U.S. Rep. Ted Lieu (D-California) is asking for a congressional investigation after an episode of a CBS program in which his phone was hacked to show how easy it is.
In a segment that aired Sunday night, the news program purchased an iPhone in New York and sent it to Lieu in California. Lieu, who has a computer science degree from Stanford, agreed to use the phone as his personal device for a week.
CBS then gave the phone’s number to a German company that looks for security flaws in technology, and two German hackers were able to easily listen to Lieu’s phone calls.
Lieu said that when he showed up to tape the segment in Washington, the hackers had told producers which hotel he’d stayed at the night before.
“It was really creepy that they knew where I was even though the GPS was turned off,” he said by phone Monday.
The segment also shows different hackers demonstrating a technique that allowed them to access reporter Sharyn Alfonsi’s emails, ride-sharing account and credit card information when she got onto a fake wireless internet network made to look like it belonged to the hotel where she was staying.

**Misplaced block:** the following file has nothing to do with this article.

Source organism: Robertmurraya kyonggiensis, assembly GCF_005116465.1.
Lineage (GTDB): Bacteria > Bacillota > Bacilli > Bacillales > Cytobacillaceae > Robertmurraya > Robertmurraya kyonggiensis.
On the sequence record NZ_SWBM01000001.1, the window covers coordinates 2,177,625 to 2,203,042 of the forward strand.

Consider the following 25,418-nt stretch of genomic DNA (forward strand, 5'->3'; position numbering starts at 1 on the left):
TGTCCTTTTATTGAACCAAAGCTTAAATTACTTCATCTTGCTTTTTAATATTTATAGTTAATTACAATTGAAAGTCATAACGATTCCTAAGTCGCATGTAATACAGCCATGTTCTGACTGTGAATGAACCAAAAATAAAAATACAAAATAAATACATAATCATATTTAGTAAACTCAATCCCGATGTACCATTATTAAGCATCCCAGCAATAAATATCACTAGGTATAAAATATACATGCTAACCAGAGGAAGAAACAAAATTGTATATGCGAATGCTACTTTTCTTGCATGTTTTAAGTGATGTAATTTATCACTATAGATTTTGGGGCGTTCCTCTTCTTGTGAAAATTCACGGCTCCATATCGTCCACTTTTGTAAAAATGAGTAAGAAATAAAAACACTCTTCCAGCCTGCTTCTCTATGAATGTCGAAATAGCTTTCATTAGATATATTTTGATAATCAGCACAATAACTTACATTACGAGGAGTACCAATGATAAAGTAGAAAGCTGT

Lieu said he’s always tried to be careful what he writes and says, but the experience has him thinking about how many elected officials are using phones that might have been hacked. He also has been using encrypted messaging systems.
“I always sort of thought that whatever I say on my phone or type in my computer … other people will potentially see it,” he said. “Now it’s very real to me.”
He mentioned in the segment that President Barack Obama recently had called him on his cellphone, as had other elected officials.
In a letter Monday, Lieu asked the House Oversight and Government Reform Committee to investigate a network interchange service called Signaling System Seven, or SS7, which connects phone carriers worldwide and allows cellphone users to transmit information from text messages to bank account numbers.
Lieu said he wants the committee to look at how big the problem is, how it can be fixed and what could happen if it isn’t. He pointed to the possibility that hackers could listen in on phone calls for stock trading secrets, foreign governments could hear conversations or rival political campaigns even could eavesdrop on strategy.
“This flaw affects everybody. It affects daily life,” he said. “There are just thousands of ways this flaw affects commerce … and national security. I’m sure the Donald Trump campaign would love to know what the Ted Cruz campaign manager is saying on his cellphone.”